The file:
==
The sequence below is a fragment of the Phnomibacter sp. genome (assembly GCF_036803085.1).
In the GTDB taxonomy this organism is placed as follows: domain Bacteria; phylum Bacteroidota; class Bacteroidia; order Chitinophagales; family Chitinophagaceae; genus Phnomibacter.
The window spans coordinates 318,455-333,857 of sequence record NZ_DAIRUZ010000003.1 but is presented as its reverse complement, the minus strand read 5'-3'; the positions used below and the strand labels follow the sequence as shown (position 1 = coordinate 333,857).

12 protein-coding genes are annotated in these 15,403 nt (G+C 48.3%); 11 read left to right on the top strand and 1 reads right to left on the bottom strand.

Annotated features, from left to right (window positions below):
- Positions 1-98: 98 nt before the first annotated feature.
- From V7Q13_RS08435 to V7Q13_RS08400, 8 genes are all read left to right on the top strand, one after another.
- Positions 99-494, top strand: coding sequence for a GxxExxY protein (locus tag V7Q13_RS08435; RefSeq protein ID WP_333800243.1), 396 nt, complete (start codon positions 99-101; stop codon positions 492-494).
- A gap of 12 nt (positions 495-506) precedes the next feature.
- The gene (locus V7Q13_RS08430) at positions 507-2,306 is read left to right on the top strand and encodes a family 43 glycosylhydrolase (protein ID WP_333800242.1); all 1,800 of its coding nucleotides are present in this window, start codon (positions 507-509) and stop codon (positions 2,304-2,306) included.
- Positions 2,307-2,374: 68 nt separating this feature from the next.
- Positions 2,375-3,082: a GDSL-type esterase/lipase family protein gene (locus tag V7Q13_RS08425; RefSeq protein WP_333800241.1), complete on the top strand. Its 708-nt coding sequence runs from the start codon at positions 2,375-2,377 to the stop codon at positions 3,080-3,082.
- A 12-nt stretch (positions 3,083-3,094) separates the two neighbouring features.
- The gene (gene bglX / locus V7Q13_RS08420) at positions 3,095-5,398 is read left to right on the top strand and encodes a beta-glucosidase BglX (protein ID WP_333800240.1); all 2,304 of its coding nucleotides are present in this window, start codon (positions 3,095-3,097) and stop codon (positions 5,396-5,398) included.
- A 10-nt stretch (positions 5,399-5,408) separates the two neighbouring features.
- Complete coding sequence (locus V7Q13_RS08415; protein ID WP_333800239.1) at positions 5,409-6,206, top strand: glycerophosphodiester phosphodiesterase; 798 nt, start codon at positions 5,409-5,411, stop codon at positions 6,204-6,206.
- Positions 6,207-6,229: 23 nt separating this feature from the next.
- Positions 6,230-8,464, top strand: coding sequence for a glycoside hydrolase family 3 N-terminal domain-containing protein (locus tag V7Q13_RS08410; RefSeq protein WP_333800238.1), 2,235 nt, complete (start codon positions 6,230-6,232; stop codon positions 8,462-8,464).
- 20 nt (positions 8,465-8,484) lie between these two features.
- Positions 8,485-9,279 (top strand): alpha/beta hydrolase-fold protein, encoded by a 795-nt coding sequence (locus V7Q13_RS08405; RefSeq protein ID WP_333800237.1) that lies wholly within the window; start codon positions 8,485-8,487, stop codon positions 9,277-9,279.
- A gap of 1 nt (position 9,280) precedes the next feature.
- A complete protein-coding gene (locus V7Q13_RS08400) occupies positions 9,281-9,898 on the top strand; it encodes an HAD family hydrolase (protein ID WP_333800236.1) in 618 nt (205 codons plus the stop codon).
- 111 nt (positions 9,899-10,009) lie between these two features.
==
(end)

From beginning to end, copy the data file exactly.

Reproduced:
The sequence below is a fragment of the Phnomibacter sp. genome (assembly GCF_036803085.1).
In the GTDB taxonomy this organism is placed as follows: domain Bacteria; phylum Bacteroidota; class Bacteroidia; order Chitinophagales; family Chitinophagaceae; genus Phnomibacter.
The window spans coordinates 318,455-333,857 of sequence record NZ_DAIRUZ010000003.1 but is presented as its reverse complement, the minus strand read 5'-3'; the positions used below and the strand labels follow the sequence as shown (position 1 = coordinate 333,857).

12 protein-coding genes are annotated in these 15,403 nt (G+C 48.3%); 11 read left to right on the top strand and 1 reads right to left on the bottom strand.

Annotated features, from left to right (window positions below):
- Positions 1-98: 98 nt before the first annotated feature.
- From V7Q13_RS08435 to V7Q13_RS08400, 8 genes are all read left to right on the top strand, one after another.
- Positions 99-494, top strand: coding sequence for a GxxExxY protein (locus tag V7Q13_RS08435; RefSeq protein ID WP_333800243.1), 396 nt, complete (start codon positions 99-101; stop codon positions 492-494).
- A gap of 12 nt (positions 495-506) precedes the next feature.
- The gene (locus V7Q13_RS08430) at positions 507-2,306 is read left to right on the top strand and encodes a family 43 glycosylhydrolase (protein ID WP_333800242.1); all 1,800 of its coding nucleotides are present in this window, start codon (positions 507-509) and stop codon (positions 2,304-2,306) included.
- Positions 2,307-2,374: 68 nt separating this feature from the next.
- Positions 2,375-3,082: a GDSL-type esterase/lipase family protein gene (locus tag V7Q13_RS08425; RefSeq protein WP_333800241.1), complete on the top strand. Its 708-nt coding sequence runs from the start codon at positions 2,375-2,377 to the stop codon at positions 3,080-3,082.
- A 12-nt stretch (positions 3,083-3,094) separates the two neighbouring features.
- The gene (gene bglX / locus V7Q13_RS08420) at positions 3,095-5,398 is read left to right on the top strand and encodes a beta-glucosidase BglX (protein ID WP_333800240.1); all 2,304 of its coding nucleotides are present in this window, start codon (positions 3,095-3,097) and stop codon (positions 5,396-5,398) included.
- A 10-nt stretch (positions 5,399-5,408) separates the two neighbouring features.
- Complete coding sequence (locus V7Q13_RS08415; protein ID WP_333800239.1) at positions 5,409-6,206, top strand: glycerophosphodiester phosphodiesterase; 798 nt, start codon at positions 5,409-5,411, stop codon at positions 6,204-6,206.
- Positions 6,207-6,229: 23 nt separating this feature from the next.
- Positions 6,230-8,464, top strand: coding sequence for a glycoside hydrolase family 3 N-terminal domain-containing protein (locus tag V7Q13_RS08410; RefSeq protein WP_333800238.1), 2,235 nt, complete (start codon positions 6,230-6,232; stop codon positions 8,462-8,464).
- 20 nt (positions 8,465-8,484) lie between these two features.
- Positions 8,485-9,279 (top strand): alpha/beta hydrolase-fold protein, encoded by a 795-nt coding sequence (locus V7Q13_RS08405; RefSeq protein ID WP_333800237.1) that lies wholly within the window; start codon positions 8,485-8,487, stop codon positions 9,277-9,279.
- A gap of 1 nt (position 9,280) precedes the next feature.
- A complete protein-coding gene (locus V7Q13_RS08400) occupies positions 9,281-9,898 on the top strand; it encodes an HAD family hydrolase (protein ID WP_333800236.1) in 618 nt (205 codons plus the stop codon).
- 111 nt (positions 9,899-10,009) lie between these two features.